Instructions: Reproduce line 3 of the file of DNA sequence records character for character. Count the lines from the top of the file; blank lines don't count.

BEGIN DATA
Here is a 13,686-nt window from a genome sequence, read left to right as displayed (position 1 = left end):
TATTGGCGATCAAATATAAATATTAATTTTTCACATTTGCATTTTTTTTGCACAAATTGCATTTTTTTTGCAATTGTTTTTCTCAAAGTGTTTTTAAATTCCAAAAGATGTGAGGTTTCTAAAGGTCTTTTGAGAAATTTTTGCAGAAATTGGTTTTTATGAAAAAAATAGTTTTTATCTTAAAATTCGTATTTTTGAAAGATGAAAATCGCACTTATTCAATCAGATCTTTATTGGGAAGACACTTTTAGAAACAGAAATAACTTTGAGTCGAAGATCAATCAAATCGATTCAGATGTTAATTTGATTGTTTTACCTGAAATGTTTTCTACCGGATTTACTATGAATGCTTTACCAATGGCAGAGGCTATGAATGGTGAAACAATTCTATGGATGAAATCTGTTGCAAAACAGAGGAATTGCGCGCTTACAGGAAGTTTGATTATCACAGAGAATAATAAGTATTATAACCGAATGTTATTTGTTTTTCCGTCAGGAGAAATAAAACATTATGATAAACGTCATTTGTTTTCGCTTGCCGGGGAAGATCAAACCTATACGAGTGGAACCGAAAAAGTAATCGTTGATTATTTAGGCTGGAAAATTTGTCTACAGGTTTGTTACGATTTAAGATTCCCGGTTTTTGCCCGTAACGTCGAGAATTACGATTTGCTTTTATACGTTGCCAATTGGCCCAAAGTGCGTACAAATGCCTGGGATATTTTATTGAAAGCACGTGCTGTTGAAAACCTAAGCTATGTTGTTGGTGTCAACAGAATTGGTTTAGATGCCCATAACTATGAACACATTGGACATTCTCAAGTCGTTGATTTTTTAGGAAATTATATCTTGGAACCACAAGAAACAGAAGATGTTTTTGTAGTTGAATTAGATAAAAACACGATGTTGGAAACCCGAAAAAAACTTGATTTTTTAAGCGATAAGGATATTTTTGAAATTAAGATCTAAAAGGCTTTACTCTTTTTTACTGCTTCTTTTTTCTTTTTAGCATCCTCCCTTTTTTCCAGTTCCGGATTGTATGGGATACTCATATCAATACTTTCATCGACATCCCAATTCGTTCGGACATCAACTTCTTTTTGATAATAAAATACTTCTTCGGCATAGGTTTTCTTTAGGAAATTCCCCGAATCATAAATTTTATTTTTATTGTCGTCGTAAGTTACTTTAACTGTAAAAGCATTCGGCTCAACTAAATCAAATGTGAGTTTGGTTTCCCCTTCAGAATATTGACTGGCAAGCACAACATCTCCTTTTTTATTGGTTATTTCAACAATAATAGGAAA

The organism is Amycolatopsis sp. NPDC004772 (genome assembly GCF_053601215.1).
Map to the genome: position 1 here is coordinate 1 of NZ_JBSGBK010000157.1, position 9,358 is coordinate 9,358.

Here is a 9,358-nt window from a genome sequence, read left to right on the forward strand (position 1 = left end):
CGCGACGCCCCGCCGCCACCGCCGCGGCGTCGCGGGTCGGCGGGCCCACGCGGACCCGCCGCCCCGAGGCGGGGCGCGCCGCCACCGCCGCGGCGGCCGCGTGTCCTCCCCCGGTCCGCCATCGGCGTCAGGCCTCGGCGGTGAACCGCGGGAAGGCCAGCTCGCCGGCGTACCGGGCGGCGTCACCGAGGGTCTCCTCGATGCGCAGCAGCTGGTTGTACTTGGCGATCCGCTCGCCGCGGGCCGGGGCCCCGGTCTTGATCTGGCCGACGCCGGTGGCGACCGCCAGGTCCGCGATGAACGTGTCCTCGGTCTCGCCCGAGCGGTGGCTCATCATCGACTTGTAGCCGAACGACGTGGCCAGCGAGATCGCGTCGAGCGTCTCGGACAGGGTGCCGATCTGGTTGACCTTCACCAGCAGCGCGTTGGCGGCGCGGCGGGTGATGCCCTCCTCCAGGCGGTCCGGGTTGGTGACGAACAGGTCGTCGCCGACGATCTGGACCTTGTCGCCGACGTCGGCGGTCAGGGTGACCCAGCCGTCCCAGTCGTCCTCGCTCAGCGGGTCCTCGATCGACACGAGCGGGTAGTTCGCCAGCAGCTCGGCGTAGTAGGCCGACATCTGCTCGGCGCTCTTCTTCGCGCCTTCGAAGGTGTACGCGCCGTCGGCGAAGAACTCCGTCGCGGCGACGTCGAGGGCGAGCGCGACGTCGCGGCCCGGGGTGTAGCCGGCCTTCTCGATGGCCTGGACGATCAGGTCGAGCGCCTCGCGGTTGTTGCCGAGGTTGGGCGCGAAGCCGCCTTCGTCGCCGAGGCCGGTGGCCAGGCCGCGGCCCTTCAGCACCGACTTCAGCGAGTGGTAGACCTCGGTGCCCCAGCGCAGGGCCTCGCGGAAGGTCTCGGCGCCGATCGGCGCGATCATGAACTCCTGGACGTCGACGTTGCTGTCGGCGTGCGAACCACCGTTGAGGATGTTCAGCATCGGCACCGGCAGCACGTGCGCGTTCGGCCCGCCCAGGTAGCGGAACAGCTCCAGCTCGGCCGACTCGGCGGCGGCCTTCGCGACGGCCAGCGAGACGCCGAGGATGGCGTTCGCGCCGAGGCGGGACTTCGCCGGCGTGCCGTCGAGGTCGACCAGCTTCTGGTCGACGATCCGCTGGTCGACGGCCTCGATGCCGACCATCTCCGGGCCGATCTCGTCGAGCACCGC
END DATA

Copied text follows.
The organism is Amycolatopsis sp. NPDC004772 (genome assembly GCF_053601215.1).